This question is in regard to my ioctl error call from the user space to kernel space in a Ubuntu Linux OS running as a Virtual Machine in Oracle's Virtual Box. After the module code was compiled, it was loaded into the Linux kernel using the "sudo insmod ioctl_module.ko" command and you can see that succeeded by the message listing below. For some reason, the ioctl call from the user space to the kernel module function says one of the arguments is invalid, and I don't see that it is. (Also, this is only the 2nd time I've ever posted a question to stack overflow, so I hope I followed your conventions correctly!) Thanks, Karen
user level code error message:
size of testStruct.field1 = 1
size of testStruct.field2 = 1
first ioctl: Invalid argument
code listing for ioctl_test.c:
can see ioctl_module is in kernel:
[13563.849593] Loading module
code_listing for ioctl_module.c:
I can now be more specific on my question from a few days ago. Using the ioctl.h bit definitions, using the #define macros for _IOW, shifting and oring them together, I see that the IOCTL_TEST = 0x4002006 is correct, and the cmd = 0x804a030 is incorrect, but I cannot figure out why cmd has the wrong value. cmd is an argument to the above ioctl entry point:
static int pseudo_device_ioctl(struct inode *inode, struct file *file, unsigned int cmd, unsigned long arg)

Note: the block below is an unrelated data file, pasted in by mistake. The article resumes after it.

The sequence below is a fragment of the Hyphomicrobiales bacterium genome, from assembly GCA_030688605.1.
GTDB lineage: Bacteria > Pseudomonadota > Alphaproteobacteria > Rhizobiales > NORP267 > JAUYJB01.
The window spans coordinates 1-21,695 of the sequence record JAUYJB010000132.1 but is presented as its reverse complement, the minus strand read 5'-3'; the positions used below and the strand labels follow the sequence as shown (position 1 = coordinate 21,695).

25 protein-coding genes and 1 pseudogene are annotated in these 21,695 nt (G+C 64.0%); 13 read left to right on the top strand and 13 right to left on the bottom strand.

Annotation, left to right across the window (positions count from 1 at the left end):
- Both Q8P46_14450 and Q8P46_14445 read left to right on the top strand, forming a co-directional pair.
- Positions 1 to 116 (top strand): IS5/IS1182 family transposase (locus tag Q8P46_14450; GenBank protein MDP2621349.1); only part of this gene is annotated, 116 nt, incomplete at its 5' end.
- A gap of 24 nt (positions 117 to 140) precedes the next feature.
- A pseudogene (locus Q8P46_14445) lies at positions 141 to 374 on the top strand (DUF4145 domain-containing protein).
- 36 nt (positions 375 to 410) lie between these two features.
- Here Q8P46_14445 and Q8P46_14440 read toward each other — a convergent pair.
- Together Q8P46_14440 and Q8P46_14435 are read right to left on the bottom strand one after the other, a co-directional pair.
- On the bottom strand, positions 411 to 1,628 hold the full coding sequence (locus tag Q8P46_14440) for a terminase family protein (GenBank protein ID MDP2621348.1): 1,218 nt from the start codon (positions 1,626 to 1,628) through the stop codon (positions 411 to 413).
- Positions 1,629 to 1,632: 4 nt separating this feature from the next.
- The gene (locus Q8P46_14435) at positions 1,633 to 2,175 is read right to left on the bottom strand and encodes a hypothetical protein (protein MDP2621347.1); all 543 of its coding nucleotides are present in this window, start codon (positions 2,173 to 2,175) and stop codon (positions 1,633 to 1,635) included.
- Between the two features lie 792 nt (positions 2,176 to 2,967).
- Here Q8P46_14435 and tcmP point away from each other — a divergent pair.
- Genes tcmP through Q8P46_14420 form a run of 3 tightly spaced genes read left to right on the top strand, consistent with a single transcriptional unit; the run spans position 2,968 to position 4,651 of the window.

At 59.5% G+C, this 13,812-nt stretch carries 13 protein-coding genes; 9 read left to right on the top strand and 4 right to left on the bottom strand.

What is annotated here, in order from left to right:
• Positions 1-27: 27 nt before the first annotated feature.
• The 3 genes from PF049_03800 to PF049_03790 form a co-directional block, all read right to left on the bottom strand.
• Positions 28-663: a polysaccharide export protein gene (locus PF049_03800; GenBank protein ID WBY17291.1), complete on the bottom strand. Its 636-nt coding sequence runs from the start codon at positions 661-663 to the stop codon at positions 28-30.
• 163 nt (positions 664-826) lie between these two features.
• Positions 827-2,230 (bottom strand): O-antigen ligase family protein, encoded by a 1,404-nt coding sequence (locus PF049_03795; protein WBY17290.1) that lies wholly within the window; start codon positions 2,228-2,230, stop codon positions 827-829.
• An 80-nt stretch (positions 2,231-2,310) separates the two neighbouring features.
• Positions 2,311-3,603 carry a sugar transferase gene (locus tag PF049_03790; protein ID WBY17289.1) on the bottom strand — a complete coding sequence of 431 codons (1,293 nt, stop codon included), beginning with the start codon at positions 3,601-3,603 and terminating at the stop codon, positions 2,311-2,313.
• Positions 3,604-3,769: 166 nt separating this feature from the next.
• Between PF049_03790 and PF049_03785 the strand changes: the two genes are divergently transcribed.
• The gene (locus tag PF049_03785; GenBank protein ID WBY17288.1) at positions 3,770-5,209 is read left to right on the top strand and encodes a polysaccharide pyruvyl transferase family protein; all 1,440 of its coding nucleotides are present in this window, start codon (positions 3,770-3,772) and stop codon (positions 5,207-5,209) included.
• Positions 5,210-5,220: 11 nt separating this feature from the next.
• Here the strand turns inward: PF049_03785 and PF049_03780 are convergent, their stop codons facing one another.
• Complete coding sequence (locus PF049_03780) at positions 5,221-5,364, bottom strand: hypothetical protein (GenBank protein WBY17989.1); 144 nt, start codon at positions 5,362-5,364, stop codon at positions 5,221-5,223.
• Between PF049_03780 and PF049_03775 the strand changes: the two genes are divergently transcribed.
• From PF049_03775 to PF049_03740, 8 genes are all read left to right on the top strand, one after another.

So I had a look at the proc_fs.h input file's proc_dir_entry structure, where the proc_fops pointer in that structure is set to my ioctl entry point function, with pseudo_dev_proc_operations initialized to a file_operations structure, and proc_entry initialized as a pointer to a proc_dir_entry structure (all in code links on git above), with all these initialized in the ioctl_module.c's initialization_routine(), which I understood had set up this ioctl with the correct values, once code running at the ioctl_test.c level calls, and the OS should be set up to direct it to my ioctl function, and it does. However, the argument sent to my ioctl function set up (cmd) is incorrect, and does not match IOCTL_TEST, which is why this fails.
pseudo_dev_proc_operations.unlocked_ioctl = pseudo_device_ioctl; pseudo_dev_proc_operations.compat_ioctl = pseudo_device_ioctl; proc_entry = create_proc_entry("ioctl_test", 0666, NULL); proc_entry->proc_fops = &pseudo_dev_proc_operations;
So I followed the proc_fs.h's proc_fops pointer (which is initialized to pseudo_dev_proc_operations, which takes it to my ioctl pseudo_device_ioctl function) to see why the cmd argument might get messed up in processing, and I am lost - no idea why this is happening.
If anyone has any further comments they can make that may help me figure out where I've gone wrong, please let me know. Thanks! Karen
This might help - just read this:
"The Linux Kernel Module Programming Guide:
Chapter 7. Talking To Device Files
7.1. Talking to Device Files (writes and IOCTLs)"